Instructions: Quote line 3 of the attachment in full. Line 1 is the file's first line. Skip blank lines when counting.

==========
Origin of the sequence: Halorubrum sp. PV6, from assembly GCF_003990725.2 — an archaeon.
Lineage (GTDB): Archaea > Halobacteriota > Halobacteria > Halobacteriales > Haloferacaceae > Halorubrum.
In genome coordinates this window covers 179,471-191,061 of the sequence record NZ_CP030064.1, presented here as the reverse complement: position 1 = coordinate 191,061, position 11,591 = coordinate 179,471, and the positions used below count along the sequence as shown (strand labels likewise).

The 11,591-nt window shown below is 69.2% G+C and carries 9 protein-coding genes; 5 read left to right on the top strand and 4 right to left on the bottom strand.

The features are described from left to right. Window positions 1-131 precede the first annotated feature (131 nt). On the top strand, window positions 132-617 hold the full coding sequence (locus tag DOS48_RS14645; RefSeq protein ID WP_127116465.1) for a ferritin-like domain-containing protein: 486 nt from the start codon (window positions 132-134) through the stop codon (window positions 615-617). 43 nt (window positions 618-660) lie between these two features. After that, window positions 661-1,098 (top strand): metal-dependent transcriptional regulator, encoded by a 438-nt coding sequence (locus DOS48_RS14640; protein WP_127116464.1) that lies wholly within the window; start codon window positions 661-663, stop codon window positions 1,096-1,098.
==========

In genome coordinates this window covers 179,471-191,061 of the sequence record NZ_CP030064.1, presented here as the reverse complement: position 1 = coordinate 191,061, position 11,591 = coordinate 179,471, and the positions used below count along the sequence as shown (strand labels likewise).